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Bike Review - Posted 27th October 2013
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Jawa 350 Classic

A new Retro model joins the Jawa two-stroke range: the perfect moment to explain how the classic motorcycle marque came to adopt its unusual kickstart/gearchange arrangement...

A new Jawa two-stroke is now available in the UK - and it's styled to look a lot like an old Jawa; one from the 1970s, in fact. The new Retro model (if you suffer from cognitive dissonance then don't dwell on the concept of the 'new retro' for too long) uses the firm's well-proven, straightforward 350cc air-cooled twin engine, as seen in the Classic, Military and Sport models.

'Surprisingly successful...'

Along with the rest of the range, the Retro shares a suitably updated specification, so while it looks like it might be ridden by a long-haired hippie wearing flares, it benefits from all mod cons including a front disc brake, electric start, electronic ignition and so on. While most current café racers have abandoned any attempt to provide a practical form of all-weather transport, and exist only to be ridden on sunny Sunday afternoons, the Jawa Retro harks back to its utilitarian roots with a fully-enclosed chain, fork gaiters and crash bars. These don't look in the least out of place with the bread-bin petrol tank featuring chrome panel and rubber kneegrips, and the old-fashioned dual-seat complete with white piping.

The result is surprisingly successful, making the Retro the most visually appealing model in the Jawa range. It's also a serious contender on both performance and price. There are few 350 models to compare it to - an unofficial import Enfield 350 single produces around 5bhp less than the Jawa. The recently-released Royal Enfield café racer retro, the Continental GT, produces 29bhp at 5100rpm and 44Nm at 4000rpm, while the Jawa outputs 23bhp at 5250rpm and 32Nm at 4750rpm. Bear in mind that the former is a four-stroke 500 single and the latter is a two-stroke 350 twin, and then consider that the Jawa weighs just 150kg while the Enfield tips the scale at 185kg.

We suspect that the Jawa Retro would give the Continental GT a run for its money on A- and B-roads… and OTR prices for the Jawa start at £3295, a whopping £1800 less than the Royal Enfield RRP.

However, if you choose to buy a Jawa then it will take a little getting used to. RC reader David Mace has been running and riding a 2010 Classic for a couple of years. Initially he struggled to understand why Jawa use a single lever to operate both the kickstart and the gearchange, a design adopted in the early 1950s which persists to the present day. Job Grimshaw, seen here on his 1951 Jawa, explains…

RC reader David Mace, yesterday...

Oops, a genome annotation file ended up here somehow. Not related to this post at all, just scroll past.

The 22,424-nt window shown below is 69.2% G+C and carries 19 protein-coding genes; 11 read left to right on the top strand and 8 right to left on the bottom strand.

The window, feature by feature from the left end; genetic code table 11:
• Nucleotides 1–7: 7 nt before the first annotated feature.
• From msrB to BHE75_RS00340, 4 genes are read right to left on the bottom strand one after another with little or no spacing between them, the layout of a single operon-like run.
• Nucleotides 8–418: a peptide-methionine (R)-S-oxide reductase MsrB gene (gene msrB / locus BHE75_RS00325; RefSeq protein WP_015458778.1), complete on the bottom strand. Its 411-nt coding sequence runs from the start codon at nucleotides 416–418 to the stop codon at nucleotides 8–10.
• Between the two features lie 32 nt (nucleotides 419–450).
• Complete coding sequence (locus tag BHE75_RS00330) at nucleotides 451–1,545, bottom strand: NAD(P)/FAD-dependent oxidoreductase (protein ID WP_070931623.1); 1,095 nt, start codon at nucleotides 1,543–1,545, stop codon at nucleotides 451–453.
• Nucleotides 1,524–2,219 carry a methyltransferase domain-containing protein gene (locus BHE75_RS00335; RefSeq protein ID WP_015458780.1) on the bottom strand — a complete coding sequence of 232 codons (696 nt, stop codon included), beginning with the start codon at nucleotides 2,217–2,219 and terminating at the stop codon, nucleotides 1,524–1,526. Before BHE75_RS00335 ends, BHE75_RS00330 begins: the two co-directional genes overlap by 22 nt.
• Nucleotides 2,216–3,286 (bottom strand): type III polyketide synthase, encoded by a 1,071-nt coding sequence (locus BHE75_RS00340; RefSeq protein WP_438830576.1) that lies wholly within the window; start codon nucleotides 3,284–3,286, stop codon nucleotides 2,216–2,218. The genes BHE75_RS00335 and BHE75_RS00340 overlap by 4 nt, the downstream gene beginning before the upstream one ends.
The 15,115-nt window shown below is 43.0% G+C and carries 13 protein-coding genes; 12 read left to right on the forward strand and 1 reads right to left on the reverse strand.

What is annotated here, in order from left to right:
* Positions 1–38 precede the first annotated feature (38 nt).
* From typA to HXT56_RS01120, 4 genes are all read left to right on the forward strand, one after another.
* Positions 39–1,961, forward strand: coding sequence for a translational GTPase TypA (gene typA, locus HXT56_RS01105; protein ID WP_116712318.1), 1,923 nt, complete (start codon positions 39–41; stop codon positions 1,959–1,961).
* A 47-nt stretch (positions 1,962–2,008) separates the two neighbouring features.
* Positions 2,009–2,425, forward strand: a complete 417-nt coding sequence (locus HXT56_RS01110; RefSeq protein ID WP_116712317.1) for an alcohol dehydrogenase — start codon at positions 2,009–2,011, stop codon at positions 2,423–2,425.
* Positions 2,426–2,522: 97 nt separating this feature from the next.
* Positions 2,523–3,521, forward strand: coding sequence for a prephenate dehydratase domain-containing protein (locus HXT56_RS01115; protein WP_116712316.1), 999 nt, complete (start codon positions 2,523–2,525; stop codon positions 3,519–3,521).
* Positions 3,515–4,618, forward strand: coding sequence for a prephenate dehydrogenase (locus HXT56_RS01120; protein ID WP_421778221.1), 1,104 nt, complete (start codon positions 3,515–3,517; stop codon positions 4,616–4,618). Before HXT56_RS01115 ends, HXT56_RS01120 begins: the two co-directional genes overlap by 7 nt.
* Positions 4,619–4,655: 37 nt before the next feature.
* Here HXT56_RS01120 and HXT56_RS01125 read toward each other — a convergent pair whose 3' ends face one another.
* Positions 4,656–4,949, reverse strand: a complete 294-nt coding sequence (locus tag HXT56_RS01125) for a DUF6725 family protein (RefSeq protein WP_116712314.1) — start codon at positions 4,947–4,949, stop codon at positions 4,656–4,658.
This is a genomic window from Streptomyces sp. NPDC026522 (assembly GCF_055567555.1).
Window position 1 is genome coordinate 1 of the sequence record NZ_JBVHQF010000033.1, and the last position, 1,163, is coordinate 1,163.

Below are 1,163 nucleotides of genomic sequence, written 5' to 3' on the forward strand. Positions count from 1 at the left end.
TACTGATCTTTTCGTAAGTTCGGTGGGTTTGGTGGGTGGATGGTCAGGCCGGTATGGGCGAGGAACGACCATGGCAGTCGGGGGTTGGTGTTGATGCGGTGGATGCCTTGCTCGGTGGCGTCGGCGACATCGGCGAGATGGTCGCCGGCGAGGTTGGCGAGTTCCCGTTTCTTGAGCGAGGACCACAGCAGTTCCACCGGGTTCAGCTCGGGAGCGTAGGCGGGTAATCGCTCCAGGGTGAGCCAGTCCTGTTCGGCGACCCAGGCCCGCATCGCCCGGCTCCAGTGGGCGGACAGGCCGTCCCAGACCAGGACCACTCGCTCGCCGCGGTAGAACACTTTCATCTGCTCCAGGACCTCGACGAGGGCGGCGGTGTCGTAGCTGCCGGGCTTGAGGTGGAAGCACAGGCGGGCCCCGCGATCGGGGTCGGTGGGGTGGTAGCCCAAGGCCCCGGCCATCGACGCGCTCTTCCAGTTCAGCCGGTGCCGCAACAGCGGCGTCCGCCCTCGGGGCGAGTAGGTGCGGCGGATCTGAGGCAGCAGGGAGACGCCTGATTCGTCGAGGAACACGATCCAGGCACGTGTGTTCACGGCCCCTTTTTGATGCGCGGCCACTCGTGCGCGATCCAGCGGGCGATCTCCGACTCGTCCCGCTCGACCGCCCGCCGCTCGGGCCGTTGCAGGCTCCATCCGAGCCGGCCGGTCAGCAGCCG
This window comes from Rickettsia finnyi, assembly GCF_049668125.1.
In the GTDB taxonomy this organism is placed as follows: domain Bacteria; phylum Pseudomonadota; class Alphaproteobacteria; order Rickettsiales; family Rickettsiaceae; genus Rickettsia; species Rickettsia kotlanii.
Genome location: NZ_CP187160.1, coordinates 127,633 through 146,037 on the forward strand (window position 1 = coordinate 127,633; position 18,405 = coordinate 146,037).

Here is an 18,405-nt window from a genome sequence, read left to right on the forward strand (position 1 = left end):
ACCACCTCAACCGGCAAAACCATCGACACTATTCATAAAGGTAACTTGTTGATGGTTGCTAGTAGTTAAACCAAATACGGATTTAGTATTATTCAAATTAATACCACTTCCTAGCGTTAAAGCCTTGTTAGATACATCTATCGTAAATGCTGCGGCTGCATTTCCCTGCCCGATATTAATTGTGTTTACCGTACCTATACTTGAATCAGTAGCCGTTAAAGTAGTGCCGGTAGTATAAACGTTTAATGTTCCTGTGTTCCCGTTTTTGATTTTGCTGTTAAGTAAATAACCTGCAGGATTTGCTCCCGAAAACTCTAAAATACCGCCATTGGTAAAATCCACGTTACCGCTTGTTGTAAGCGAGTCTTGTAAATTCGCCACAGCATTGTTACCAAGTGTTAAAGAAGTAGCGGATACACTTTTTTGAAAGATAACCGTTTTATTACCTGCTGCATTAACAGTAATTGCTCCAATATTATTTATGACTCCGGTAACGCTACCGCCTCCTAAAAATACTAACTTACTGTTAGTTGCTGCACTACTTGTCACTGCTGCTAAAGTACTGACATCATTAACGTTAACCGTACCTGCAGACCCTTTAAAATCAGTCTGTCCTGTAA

Jawa Spares on Now...

This puzzle reminds me of the story of the hole drilled in the bellmouth of the carburettor on the works Manx Nortons in their heyday. One or two of the racing lads, who were always inspecting the works bikes for mods, decided to drill a similar hole on their bikes to see if it made any difference. It turned out to be just to hook the chain in for the rubber bung which kept dirt out of the carb when at rest! I am assured this story is true. So the answer to the Manx puzzle - and the Jawa lever - is not really technical but just a matter of practicality.

The Model 11 250cc Jawa was designed in the early 1940s in secrecy behind a false gable end in the stores. This was during the German occupation of Czechoslovakia in the Second World War and at great risk to the team involved. It had a top speed of 65mph, patented teles, plunger rear suspension, streamlined headlamp nacelle, streamlined engine, patented enclosed carb (both later seen on Villiers engines), coil ignition and a four speed gearbox. The square tube frame was later seen on DMW machines. The wiring ran through the frame, and the stub handlebars were later adopted by Excelsior.

Concentric gear change and kickstart...

But the most important feature to our story was the concentric gear change and kickstart a la BSA Bantam, or to be more precise the DKW RT125, as seen in the picture. DKW had patented this design and eventually contacted Jawa with regard to coughing up some funds. So the Jawa designers had to think of a way out without a complete re-design of the gearbox. The answer was a single shaft and gear pedal which pushes in to release it from the gear selector and then back to engage the kickstart.

Et voila! A magic and relatively cheap modification. I have heard but cannot confirm that some of the late Model 11s had this single lever, but it was certainly used on the later swinging arm, rear enclosure 353-02 and 354-02 models from early 1956.

So why has Jawa continued with this till the present day?

Why not? It works well and looks neat. The lever is bigger than a normal gear change but in practice this makes no difference.

And while we're on the subject, this gearchange is much berated by some. If the automatic clutch is correctly adjusted and you don't use the clutch handlebar lever when changing gear (some riders find it very hard not to), then you will get fast, clonk-free changes every time. Just feather the throttle a little and pop it through!

UK Jawa range: www.jawamotorcycles.co.uk
Words: Rowena Hoseason & Job Grimshaw
Photos: Job Grimshaw, F2 Motorcycles

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